Coming out of a tradition that’s been around since the Vietnam War, this small table in the dining area is always set, but never occupied. The empty space is a symbol of Americans who are missing, and its presence is a reminder that they are with us here in spirit.
Every ceremony’s a little different. Here’s how I remembered it back home.
The table is round, to show that our concern for them is enduring.
The tablecloth on the table is white, to show the purity of their intent in responding to our country’s call to arms.
Inside the vase, the single red rose is a symbol of the life that belongs to each of the missing and signifies the blood that many have shed in sacrifice to ensure freedom for all of us. The red ribbon around it represents their love for our country, which inspired them to answer her call.
The Bible is a symbol of the faith in a higher power and the pledge to our country.
The black napkin is a symbol of the emptiness left by those missing in the hearts of families and friends.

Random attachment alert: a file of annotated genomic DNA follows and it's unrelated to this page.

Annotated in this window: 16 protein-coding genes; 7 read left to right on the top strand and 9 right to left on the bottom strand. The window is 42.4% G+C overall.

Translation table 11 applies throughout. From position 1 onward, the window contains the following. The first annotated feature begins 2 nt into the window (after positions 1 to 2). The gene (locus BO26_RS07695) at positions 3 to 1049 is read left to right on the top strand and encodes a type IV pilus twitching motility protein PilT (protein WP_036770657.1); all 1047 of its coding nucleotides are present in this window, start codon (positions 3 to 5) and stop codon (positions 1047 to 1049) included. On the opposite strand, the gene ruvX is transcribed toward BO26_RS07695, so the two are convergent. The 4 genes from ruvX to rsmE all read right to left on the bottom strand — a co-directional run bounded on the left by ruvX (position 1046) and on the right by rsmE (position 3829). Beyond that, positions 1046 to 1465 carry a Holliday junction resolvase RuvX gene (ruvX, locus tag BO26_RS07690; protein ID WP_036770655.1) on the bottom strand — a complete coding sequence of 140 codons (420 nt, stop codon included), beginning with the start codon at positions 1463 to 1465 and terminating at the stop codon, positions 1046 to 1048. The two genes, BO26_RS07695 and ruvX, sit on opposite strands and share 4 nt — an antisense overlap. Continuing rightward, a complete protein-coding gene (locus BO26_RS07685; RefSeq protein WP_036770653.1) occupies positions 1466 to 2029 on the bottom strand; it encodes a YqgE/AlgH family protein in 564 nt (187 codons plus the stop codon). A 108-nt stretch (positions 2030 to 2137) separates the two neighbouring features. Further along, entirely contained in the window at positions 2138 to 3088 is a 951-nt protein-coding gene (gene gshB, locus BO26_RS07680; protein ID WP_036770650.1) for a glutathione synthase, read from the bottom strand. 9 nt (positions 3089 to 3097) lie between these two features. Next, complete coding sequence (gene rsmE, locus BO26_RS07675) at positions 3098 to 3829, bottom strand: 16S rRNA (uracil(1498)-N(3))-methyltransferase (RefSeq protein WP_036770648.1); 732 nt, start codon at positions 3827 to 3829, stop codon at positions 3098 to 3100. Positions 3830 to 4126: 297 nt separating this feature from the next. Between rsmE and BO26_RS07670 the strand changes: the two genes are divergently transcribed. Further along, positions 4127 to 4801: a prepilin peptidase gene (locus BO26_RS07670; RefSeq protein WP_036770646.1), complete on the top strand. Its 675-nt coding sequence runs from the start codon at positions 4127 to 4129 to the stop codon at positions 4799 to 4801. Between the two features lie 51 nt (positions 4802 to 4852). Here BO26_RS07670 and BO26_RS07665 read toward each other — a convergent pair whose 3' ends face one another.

The upturned wine glass is a reminder that those missing can no longer share a toast with us here today.
The slices of lemon on the plate is a reminder of the bitterness of their fate.
The salt on the plate represents the tears endured by those who are missing, and their families who seek closure.
A yellow ribbon is tied around the candle holder. It, and the yellow candle, symbolizes an everlasting hope. It represents hope that someday the missing will return to us.
For now, the chair is empty, to show that they are not here.
This ceremony is solemn. It always is, and it should be treated with the dignity it deserves. But as you take a moment to reflect and honor those who are missing, I would like to ask you to do one more thing.
Consider why these brave men and women answered the call in the first place.
Consider why they served, and what this means for you.
Do not render their sacrifice meaningless by wasting your life. Remember, but more importantly, live.